Published online by Cambridge University Press: 05 March 2014
Part II considers how climate change will affect people's lives, the environment and the prospects for growth and development in different parts of the world. All three dimensions are fundamental to understanding how climate change will affect our future.
These effects will not be felt evenly across the globe. Although some parts of the world would benefit from modest rises in temperature, at higher temperature increases, most countries will suffer heavily and global growth will be affected adversely. For some of the poorest countries there is a real risk of being pushed into a downwards spiral of increasing vulnerability and poverty.
Average global temperature increases of only 1-2°C (above pre-industrial levels) could commit 15-40 percent of species to extinction. As temperatures rise above 2-3°C, as will very probably happen in the latter part of this century, so the risk of abrupt and large-scale damage increases, and the costs associated with climate change – across the three dimensions of mortality, ecosystems and income – are likely to rise more steeply. In mathematical terms, the global damage function is convex.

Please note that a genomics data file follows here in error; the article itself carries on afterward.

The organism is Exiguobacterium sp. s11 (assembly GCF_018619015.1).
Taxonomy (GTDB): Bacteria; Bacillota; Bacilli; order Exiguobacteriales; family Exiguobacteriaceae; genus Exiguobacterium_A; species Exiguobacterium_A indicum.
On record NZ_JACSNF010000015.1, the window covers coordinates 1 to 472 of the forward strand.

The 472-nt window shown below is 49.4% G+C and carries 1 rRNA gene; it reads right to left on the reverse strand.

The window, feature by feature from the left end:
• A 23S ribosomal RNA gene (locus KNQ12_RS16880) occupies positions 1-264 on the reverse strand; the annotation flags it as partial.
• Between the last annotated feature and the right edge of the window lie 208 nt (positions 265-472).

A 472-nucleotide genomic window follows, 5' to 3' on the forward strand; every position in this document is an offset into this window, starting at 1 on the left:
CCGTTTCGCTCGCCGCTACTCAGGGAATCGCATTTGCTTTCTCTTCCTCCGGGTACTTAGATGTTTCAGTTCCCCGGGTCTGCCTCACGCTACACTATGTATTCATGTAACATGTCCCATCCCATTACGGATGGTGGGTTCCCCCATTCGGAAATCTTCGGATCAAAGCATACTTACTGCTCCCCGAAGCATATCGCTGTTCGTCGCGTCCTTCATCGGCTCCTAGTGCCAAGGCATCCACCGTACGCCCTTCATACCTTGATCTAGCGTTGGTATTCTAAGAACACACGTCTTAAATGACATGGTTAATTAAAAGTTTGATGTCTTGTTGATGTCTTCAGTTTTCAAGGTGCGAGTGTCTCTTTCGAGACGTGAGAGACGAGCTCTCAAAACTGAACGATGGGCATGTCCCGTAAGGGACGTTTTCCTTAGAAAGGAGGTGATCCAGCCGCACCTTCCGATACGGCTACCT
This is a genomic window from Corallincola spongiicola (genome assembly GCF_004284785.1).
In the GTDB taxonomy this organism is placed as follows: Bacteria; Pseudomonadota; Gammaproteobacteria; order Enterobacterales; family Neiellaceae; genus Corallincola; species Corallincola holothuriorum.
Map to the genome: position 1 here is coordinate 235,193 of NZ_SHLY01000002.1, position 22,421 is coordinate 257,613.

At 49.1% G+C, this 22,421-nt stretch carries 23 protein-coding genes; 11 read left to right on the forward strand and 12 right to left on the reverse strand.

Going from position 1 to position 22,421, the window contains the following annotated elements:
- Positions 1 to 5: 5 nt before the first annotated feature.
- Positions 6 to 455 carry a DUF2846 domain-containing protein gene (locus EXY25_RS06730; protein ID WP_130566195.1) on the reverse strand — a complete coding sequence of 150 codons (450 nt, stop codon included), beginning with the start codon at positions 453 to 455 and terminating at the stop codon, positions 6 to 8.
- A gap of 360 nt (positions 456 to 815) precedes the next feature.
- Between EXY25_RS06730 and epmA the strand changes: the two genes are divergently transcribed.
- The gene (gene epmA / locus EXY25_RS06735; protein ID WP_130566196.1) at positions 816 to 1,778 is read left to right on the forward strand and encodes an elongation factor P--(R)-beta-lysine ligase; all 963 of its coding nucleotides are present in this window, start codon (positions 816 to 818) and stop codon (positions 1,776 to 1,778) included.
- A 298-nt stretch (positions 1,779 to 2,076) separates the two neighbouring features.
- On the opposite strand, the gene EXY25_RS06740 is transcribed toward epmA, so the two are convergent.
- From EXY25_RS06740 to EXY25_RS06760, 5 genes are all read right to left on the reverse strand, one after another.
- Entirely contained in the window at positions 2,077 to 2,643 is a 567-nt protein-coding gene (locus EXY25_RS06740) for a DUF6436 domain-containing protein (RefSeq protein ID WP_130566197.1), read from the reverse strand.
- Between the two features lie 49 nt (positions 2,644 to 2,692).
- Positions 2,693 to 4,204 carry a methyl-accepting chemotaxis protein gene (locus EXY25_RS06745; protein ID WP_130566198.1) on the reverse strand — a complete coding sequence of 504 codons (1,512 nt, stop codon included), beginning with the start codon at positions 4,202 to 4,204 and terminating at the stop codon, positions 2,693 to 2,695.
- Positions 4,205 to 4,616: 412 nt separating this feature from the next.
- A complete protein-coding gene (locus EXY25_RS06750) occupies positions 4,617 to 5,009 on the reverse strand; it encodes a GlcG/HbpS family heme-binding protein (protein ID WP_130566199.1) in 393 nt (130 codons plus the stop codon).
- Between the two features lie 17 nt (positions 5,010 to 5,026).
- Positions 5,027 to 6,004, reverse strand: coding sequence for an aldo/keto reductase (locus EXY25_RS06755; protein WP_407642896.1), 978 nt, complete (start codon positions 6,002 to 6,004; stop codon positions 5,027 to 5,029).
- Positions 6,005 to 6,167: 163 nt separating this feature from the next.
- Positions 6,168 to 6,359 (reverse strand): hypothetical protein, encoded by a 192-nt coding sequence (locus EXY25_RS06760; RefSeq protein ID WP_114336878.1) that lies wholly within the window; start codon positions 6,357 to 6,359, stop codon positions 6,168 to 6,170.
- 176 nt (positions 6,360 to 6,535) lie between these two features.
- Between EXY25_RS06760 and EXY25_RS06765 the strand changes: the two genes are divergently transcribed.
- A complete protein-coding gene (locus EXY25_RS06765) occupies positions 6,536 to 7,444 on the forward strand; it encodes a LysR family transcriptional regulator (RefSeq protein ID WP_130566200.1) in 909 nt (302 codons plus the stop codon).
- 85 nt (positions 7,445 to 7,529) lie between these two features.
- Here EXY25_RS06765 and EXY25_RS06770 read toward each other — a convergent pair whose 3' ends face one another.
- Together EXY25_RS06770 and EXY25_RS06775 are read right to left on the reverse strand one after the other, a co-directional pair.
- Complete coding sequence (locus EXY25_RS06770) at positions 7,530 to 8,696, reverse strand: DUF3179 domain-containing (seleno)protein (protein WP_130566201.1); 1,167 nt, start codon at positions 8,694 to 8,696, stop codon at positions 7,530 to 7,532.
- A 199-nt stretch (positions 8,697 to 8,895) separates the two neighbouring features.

No region would be left untouched by changes of this magnitude, though developing countries would be affected especially adversely. This applies particularly to the poorest people within the large populations of both sub-Saharan Africa, and South Asia. By 2100, in South Asia and sub-Saharan Africa, up to 145 - 220 million additional people could fall below the $2-a-day poverty line, and every year an additional 165,000 - 250,000 children could die compared with a world without climate change.